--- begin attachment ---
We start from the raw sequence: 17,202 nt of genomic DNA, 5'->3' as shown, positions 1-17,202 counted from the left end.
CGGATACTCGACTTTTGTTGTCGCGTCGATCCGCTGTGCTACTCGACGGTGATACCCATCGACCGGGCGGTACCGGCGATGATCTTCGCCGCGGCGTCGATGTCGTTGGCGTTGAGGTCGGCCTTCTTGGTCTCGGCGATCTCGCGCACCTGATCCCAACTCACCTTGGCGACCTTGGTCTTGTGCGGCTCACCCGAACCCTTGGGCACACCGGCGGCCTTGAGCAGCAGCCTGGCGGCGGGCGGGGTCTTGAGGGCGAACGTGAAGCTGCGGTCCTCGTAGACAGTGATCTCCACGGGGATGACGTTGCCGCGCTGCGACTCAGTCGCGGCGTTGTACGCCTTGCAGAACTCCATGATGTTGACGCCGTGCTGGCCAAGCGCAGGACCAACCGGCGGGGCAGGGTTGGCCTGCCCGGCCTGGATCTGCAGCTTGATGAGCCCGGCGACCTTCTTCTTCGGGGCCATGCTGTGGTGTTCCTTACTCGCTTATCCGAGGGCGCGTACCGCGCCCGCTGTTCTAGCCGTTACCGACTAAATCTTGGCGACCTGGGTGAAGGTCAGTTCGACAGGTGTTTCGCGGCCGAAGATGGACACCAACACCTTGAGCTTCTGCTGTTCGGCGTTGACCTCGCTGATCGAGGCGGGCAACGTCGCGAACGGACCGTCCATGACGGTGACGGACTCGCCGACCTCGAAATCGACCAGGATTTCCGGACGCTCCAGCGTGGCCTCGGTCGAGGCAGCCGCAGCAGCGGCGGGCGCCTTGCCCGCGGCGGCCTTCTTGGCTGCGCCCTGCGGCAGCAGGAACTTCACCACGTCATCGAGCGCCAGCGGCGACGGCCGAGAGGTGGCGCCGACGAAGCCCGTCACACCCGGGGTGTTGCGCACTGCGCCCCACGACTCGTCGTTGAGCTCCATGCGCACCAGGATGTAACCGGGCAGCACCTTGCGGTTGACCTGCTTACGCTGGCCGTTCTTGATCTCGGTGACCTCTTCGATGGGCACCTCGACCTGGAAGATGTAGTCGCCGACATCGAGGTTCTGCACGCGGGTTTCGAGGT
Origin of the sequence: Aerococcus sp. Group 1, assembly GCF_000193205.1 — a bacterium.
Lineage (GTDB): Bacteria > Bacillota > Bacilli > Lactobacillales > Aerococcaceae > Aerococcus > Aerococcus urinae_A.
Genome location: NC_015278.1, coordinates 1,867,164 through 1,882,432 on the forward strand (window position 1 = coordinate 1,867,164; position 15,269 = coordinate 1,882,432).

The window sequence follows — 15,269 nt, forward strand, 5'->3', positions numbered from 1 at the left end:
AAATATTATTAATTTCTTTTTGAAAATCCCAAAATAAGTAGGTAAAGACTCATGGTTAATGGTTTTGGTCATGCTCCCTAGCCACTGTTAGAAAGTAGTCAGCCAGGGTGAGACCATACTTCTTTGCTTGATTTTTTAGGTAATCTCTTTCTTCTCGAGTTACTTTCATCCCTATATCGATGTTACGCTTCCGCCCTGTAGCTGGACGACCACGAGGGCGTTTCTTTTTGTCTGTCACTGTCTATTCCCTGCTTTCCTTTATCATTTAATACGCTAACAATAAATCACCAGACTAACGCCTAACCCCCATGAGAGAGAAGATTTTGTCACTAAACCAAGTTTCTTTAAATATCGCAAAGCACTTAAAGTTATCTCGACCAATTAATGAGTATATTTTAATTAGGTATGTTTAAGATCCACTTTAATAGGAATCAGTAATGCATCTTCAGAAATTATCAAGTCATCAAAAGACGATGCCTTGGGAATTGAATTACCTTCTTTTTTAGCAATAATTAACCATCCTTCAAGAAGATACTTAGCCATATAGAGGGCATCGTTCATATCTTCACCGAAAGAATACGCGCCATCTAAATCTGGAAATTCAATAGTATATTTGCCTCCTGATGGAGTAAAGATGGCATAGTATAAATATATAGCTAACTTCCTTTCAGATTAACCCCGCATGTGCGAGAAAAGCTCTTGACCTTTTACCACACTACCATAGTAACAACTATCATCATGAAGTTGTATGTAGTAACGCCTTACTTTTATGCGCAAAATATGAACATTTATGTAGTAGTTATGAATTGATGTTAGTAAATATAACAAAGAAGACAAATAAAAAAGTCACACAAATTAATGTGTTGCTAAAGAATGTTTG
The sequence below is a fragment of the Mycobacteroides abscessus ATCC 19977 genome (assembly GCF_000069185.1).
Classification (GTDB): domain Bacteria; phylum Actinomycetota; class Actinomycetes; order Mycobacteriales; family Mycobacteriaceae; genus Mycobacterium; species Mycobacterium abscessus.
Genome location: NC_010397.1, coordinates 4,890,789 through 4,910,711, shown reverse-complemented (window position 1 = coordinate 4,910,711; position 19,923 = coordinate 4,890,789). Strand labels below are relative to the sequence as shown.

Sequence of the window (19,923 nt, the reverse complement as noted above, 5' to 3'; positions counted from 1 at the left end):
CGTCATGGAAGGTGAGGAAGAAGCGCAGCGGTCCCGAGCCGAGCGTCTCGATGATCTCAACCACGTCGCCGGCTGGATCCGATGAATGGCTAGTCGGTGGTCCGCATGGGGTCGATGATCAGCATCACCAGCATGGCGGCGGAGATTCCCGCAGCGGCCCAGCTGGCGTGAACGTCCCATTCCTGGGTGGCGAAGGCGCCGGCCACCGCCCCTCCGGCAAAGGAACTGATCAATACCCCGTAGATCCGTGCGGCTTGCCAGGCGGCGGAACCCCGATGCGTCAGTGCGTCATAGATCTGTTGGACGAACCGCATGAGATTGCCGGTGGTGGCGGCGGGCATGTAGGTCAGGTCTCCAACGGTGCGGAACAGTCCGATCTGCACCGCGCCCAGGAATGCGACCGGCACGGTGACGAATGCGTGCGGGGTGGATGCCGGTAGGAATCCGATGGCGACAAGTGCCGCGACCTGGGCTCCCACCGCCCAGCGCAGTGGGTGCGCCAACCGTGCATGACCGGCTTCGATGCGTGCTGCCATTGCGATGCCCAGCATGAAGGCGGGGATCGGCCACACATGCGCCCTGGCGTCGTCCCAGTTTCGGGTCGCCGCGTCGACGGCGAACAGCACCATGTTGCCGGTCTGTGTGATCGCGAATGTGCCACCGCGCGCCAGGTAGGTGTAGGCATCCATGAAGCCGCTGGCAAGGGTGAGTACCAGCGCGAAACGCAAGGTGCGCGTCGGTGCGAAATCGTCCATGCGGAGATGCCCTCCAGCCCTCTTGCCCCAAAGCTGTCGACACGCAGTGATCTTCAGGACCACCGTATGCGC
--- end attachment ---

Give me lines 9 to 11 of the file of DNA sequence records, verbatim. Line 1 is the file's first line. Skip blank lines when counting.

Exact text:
Classification (GTDB): domain Bacteria; phylum Actinomycetota; class Actinomycetes; order Mycobacteriales; family Mycobacteriaceae; genus Mycobacterium; species Mycobacterium abscessus.
Genome location: NC_010397.1, coordinates 4,890,789 through 4,910,711, shown reverse-complemented (window position 1 = coordinate 4,910,711; position 19,923 = coordinate 4,890,789). Strand labels below are relative to the sequence as shown.

Sequence of the window (19,923 nt, the reverse complement as noted above, 5' to 3'; positions counted from 1 at the left end):